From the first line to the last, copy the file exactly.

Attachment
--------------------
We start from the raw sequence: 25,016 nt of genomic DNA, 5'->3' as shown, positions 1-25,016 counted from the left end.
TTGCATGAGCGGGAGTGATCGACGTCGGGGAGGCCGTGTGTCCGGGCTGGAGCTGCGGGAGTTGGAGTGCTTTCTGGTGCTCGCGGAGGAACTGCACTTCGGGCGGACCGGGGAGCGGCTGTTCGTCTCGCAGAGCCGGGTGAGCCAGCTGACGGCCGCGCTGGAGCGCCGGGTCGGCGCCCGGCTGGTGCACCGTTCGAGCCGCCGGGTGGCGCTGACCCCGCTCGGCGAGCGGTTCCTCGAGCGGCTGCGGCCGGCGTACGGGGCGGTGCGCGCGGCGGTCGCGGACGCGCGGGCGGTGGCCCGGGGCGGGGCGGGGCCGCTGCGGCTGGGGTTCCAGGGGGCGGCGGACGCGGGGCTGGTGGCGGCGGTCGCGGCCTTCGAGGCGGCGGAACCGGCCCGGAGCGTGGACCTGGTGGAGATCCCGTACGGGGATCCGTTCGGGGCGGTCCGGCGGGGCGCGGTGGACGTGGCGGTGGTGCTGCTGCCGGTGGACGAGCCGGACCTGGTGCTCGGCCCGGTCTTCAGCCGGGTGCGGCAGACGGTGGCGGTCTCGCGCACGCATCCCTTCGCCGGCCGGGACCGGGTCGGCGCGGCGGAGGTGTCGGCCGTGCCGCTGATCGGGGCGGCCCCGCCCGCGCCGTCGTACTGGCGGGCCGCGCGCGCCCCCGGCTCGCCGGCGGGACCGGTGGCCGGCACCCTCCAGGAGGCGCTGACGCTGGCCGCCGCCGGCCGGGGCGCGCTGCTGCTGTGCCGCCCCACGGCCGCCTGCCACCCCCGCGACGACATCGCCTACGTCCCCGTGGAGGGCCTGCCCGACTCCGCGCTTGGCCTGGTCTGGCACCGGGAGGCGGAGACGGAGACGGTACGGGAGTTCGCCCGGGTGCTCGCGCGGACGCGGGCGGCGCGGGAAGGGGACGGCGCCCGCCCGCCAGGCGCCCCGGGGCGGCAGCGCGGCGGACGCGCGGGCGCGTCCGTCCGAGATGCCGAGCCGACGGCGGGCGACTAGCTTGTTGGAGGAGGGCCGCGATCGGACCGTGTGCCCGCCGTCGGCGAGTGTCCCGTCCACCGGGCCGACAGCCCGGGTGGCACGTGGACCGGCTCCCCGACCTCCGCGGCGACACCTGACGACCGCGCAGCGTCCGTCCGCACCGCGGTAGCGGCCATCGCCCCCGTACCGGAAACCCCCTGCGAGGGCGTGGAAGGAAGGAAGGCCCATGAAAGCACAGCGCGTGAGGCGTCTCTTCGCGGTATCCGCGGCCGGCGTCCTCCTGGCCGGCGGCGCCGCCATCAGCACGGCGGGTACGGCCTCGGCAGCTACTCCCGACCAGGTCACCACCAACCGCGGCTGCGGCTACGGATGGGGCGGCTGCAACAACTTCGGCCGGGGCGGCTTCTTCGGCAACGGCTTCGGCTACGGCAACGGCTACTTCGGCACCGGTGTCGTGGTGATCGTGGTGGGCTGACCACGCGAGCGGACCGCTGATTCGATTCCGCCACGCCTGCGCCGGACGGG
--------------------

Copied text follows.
We start from the raw sequence: 25,016 nt of genomic DNA, 5'->3' as shown, positions 1-25,016 counted from the left end.
TTGCATGAGCGGGAGTGATCGACGTCGGGGAGGCCGTGTGTCCGGGCTGGAGCTGCGGGAGTTGGAGTGCTTTCTGGTGCTCGCGGAGGAACTGCACTTCGGGCGGACCGGGGAGCGGCTGTTCGTCTCGCAGAGCCGGGTGAGCCAGCTGACGGCCGCGCTGGAGCGCCGGGTCGGCGCCCGGCTGGTGCACCGTTCGAGCCGCCGGGTGGCGCTGACCCCGCTCGGCGAGCGGTTCCTCGAGCGGCTGCGGCCGGCGTACGGGGCGGTGCGCGCGGCGGTCGCGGACGCGCGGGCGGTGGCCCGGGGCGGGGCGGGGCCGCTGCGGCTGGGGTTCCAGGGGGCGGCGGACGCGGGGCTGGTGGCGGCGGTCGCGGCCTTCGAGGCGGCGGAACCGGCCCGGAGCGTGGACCTGGTGGAGATCCCGTACGGGGATCCGTTCGGGGCGGTCCGGCGGGGCGCGGTGGACGTGGCGGTGGTGCTGCTGCCGGTGGACGAGCCGGACCTGGTGCTCGGCCCGGTCTTCAGCCGGGTGCGGCAGACGGTGGCGGTCTCGCGCACGCATCCCTTCGCCGGCCGGGACCGGGTCGGCGCGGCGGAGGTGTCGGCCGTGCCGCTGATCGGGGCGGCCCCGCCCGCGCCGTCGTACTGGCGGGCCGCGCGCGCCCCCGGCTCGCCGGCGGGACCGGTGGCCGGCACCCTCCAGGAGGCGCTGACGCTGGCCGCCGCCGGCCGGGGCGCGCTGCTGCTGTGCCGCCCCACGGCCGCCTGCCACCCCCGCGACGACATCGCCTACGTCCCCGTGGAGGGCCTGCCCGACTCCGCGCTTGGCCTGGTCTGGCACCGGGAGGCGGAGACGGAGACGGTACGGGAGTTCGCCCGGGTGCTCGCGCGGACGCGGGCGGCGCGGGAAGGGGACGGCGCCCGCCCGCCAGGCGCCCCGGGGCGGCAGCGCGGCGGACGCGCGGGCGCGTCCGTCCGAGATGCCGAGCCGACGGCGGGCGACTAGCTTGTTGGAGGAGGGCCGCGATCGGACCGTGTGCCCGCCGTCGGCGAGTGTCCCGTCCACCGGGCCGACAGCCCGGGTGGCACGTGGACCGGCTCCCCGACCTCCGCGGCGACACCTGACGACCGCGCAGCGTCCGTCCGCACCGCGGTAGCGGCCATCGCCCCCGTACCGGAAACCCCCTGCGAGGGCGTGGAAGGAAGGAAGGCCCATGAAAGCACAGCGCGTGAGGCGTCTCTTCGCGGTATCCGCGGCCGGCGTCCTCCTGGCCGGCGGCGCCGCCATCAGCACGGCGGGTACGGCCTCGGCAGCTACTCCCGACCAGGTCACCACCAACCGCGGCTGCGGCTACGGATGGGGCGGCTGCAACAACTTCGGCCGGGGCGGCTTCTTCGGCAACGGCTTCGGCTACGGCAACGGCTACTTCGGCACCGGTGTCGTGGTGATCGTGGTGGGCTGACCACGCGAGCGGACCGCTGATTCGATTCCGCCACGCCTGCGCCGGACGGG